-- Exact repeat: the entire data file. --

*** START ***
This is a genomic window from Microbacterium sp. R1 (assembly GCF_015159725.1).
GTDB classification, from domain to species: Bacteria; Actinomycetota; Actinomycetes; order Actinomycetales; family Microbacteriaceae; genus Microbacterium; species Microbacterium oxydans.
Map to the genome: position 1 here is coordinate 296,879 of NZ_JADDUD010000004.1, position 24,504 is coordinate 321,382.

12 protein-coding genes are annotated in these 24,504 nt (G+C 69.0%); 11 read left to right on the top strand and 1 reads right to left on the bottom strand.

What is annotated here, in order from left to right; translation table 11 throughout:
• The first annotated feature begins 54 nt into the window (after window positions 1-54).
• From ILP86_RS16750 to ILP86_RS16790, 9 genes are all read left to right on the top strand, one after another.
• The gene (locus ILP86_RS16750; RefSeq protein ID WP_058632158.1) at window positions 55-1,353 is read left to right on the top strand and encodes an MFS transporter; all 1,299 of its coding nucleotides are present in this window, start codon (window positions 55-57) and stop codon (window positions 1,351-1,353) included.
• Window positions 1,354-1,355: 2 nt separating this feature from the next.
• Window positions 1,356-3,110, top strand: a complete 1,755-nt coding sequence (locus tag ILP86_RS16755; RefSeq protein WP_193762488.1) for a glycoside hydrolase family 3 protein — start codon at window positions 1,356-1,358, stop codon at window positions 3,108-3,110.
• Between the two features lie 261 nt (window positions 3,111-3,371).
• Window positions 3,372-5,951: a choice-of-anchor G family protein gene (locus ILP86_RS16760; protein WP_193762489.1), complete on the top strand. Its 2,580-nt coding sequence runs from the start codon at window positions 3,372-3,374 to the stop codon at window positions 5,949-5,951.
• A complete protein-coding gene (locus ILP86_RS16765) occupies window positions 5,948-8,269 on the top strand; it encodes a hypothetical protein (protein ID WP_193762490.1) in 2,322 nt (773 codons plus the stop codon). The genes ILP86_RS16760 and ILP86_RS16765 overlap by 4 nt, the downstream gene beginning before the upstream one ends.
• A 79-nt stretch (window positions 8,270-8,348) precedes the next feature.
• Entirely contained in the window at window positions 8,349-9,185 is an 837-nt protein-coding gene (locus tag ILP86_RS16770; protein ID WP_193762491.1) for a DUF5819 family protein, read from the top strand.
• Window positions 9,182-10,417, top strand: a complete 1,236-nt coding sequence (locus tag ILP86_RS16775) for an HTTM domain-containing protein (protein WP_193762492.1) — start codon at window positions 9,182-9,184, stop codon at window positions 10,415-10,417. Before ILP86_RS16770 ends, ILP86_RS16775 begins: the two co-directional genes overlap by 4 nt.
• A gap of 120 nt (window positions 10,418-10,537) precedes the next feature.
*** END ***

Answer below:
This is a genomic window from Microbacterium sp. R1 (assembly GCF_015159725.1).
GTDB classification, from domain to species: Bacteria; Actinomycetota; Actinomycetes; order Actinomycetales; family Microbacteriaceae; genus Microbacterium; species Microbacterium oxydans.
Map to the genome: position 1 here is coordinate 296,879 of NZ_JADDUD010000004.1, position 24,504 is coordinate 321,382.

12 protein-coding genes are annotated in these 24,504 nt (G+C 69.0%); 11 read left to right on the top strand and 1 reads right to left on the bottom strand.

What is annotated here, in order from left to right; translation table 11 throughout:
• The first annotated feature begins 54 nt into the window (after window positions 1-54).
• From ILP86_RS16750 to ILP86_RS16790, 9 genes are all read left to right on the top strand, one after another.
• The gene (locus ILP86_RS16750; RefSeq protein ID WP_058632158.1) at window positions 55-1,353 is read left to right on the top strand and encodes an MFS transporter; all 1,299 of its coding nucleotides are present in this window, start codon (window positions 55-57) and stop codon (window positions 1,351-1,353) included.
• Window positions 1,354-1,355: 2 nt separating this feature from the next.
• Window positions 1,356-3,110, top strand: a complete 1,755-nt coding sequence (locus tag ILP86_RS16755; RefSeq protein WP_193762488.1) for a glycoside hydrolase family 3 protein — start codon at window positions 1,356-1,358, stop codon at window positions 3,108-3,110.
• Between the two features lie 261 nt (window positions 3,111-3,371).
• Window positions 3,372-5,951: a choice-of-anchor G family protein gene (locus ILP86_RS16760; protein WP_193762489.1), complete on the top strand. Its 2,580-nt coding sequence runs from the start codon at window positions 3,372-3,374 to the stop codon at window positions 5,949-5,951.
• A complete protein-coding gene (locus ILP86_RS16765) occupies window positions 5,948-8,269 on the top strand; it encodes a hypothetical protein (protein ID WP_193762490.1) in 2,322 nt (773 codons plus the stop codon). The genes ILP86_RS16760 and ILP86_RS16765 overlap by 4 nt, the downstream gene beginning before the upstream one ends.
• A 79-nt stretch (window positions 8,270-8,348) precedes the next feature.
• Entirely contained in the window at window positions 8,349-9,185 is an 837-nt protein-coding gene (locus tag ILP86_RS16770; protein ID WP_193762491.1) for a DUF5819 family protein, read from the top strand.
• Window positions 9,182-10,417, top strand: a complete 1,236-nt coding sequence (locus tag ILP86_RS16775) for an HTTM domain-containing protein (protein WP_193762492.1) — start codon at window positions 9,182-9,184, stop codon at window positions 10,415-10,417. Before ILP86_RS16770 ends, ILP86_RS16775 begins: the two co-directional genes overlap by 4 nt.
• A gap of 120 nt (window positions 10,418-10,537) precedes the next feature.